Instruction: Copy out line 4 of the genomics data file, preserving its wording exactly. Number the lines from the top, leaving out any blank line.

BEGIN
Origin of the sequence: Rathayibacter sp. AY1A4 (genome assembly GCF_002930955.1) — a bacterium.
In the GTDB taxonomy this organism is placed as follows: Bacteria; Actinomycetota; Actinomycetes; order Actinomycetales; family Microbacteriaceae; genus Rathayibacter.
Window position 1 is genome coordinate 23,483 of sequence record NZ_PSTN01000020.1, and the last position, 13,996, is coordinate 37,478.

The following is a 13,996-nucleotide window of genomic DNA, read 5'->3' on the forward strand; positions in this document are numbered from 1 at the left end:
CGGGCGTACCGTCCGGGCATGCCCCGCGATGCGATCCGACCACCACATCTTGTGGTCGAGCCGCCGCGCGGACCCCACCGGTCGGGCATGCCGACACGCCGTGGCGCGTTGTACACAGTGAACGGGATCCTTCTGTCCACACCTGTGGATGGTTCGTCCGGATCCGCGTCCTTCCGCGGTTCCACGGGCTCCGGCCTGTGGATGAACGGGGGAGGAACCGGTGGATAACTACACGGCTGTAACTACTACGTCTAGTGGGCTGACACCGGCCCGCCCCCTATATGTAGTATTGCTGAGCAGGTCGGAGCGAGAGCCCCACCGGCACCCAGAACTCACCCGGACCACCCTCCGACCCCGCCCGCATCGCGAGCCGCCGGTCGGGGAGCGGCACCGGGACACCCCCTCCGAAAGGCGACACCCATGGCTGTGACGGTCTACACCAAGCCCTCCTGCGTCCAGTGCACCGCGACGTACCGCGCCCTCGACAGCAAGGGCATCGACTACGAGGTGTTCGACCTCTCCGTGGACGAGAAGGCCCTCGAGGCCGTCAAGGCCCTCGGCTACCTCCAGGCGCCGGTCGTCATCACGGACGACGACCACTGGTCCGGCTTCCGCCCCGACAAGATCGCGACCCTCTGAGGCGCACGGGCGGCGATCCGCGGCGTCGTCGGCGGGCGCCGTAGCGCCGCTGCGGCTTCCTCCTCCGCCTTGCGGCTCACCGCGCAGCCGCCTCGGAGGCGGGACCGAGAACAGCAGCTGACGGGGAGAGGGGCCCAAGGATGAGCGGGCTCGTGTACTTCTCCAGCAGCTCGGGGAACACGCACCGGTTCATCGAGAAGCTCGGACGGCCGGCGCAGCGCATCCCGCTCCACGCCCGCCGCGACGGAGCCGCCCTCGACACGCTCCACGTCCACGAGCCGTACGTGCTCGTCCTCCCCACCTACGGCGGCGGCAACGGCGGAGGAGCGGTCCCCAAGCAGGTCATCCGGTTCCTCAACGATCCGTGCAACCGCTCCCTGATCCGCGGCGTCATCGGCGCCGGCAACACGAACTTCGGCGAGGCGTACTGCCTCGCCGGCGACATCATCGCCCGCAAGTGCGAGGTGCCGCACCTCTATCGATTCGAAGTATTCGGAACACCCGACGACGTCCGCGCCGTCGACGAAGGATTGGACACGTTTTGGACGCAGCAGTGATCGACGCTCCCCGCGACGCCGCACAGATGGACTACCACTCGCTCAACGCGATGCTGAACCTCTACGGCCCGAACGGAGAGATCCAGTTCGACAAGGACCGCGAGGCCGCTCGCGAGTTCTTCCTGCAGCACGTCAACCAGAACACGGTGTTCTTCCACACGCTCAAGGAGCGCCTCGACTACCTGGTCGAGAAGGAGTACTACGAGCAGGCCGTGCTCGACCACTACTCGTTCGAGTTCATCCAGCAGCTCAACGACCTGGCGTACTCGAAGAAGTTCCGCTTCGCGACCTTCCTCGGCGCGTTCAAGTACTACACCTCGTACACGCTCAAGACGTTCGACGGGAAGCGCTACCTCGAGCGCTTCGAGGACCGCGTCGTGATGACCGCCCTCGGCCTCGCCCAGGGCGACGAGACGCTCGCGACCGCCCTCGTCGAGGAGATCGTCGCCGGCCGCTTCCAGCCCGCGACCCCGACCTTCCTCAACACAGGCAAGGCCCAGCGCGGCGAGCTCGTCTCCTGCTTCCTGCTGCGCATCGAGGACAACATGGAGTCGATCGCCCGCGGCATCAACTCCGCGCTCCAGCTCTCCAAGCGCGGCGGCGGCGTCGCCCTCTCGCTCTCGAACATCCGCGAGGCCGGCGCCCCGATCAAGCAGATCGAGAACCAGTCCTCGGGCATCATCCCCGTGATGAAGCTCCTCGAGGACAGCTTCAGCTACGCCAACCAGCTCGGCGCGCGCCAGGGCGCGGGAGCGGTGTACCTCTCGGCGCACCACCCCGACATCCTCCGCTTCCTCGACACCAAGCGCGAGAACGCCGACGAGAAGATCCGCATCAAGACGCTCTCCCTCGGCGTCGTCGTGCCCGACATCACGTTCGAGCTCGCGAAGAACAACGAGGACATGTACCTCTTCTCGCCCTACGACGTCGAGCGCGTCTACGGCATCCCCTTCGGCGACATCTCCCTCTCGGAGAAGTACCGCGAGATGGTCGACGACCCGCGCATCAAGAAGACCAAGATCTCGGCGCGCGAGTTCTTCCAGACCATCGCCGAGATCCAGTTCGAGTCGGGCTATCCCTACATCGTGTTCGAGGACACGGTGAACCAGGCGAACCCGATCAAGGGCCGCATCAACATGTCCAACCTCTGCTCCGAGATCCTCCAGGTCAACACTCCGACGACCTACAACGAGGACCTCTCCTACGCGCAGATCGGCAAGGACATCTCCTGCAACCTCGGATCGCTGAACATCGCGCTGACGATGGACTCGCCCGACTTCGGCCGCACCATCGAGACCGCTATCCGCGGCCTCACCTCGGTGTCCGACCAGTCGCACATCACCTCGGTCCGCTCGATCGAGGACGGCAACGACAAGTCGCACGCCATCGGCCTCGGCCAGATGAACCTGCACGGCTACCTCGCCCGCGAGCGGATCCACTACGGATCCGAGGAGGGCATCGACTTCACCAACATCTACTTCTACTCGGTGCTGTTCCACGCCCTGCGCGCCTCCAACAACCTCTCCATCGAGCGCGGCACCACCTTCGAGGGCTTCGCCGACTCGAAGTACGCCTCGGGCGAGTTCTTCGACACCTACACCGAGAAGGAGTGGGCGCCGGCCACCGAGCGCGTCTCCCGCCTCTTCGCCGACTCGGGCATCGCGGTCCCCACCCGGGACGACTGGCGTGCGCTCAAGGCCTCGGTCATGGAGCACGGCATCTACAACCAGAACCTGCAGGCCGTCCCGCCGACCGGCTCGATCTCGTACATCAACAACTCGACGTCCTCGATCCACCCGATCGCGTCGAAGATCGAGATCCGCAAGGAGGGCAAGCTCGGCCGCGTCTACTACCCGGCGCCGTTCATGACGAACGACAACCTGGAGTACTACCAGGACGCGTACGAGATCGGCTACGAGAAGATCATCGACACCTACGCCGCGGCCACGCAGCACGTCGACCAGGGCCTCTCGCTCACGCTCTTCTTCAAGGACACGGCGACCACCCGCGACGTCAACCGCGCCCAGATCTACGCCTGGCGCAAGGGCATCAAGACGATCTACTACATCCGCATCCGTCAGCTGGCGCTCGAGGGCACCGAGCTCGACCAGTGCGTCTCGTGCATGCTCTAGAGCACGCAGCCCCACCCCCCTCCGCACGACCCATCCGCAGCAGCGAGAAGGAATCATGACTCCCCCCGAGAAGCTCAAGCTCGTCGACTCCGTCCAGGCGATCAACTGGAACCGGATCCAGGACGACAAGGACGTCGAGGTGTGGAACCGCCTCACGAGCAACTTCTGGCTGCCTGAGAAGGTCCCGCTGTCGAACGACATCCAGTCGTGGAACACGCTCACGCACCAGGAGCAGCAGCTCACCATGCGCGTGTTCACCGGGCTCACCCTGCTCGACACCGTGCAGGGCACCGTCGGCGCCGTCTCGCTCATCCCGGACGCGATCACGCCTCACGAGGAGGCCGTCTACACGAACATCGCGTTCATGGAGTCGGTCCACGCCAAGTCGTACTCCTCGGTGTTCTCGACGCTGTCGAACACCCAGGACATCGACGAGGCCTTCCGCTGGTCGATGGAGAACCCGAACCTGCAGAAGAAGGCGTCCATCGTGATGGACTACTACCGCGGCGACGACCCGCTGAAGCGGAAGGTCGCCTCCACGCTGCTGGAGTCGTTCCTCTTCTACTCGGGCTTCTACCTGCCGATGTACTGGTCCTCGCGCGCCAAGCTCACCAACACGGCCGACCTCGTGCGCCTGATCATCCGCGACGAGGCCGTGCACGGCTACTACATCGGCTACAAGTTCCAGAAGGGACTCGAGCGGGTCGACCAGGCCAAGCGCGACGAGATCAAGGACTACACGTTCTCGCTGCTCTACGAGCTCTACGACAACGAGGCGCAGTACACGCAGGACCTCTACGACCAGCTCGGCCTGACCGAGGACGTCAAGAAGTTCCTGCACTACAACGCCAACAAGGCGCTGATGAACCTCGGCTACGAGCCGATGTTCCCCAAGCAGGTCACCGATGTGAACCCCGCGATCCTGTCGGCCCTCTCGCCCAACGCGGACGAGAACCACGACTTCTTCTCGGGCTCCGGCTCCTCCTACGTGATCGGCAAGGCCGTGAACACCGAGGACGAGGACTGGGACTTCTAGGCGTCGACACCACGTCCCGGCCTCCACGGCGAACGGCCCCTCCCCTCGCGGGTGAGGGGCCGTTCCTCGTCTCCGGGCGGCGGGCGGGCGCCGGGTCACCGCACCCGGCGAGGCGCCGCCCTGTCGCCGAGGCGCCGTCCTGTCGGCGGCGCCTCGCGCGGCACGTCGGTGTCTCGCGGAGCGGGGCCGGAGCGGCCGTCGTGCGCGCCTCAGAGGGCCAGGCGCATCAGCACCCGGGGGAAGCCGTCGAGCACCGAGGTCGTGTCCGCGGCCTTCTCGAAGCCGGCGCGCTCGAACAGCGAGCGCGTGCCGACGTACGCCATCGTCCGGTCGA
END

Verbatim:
The following is a 13,996-nucleotide window of genomic DNA, read 5'->3' on the forward strand; positions in this document are numbered from 1 at the left end: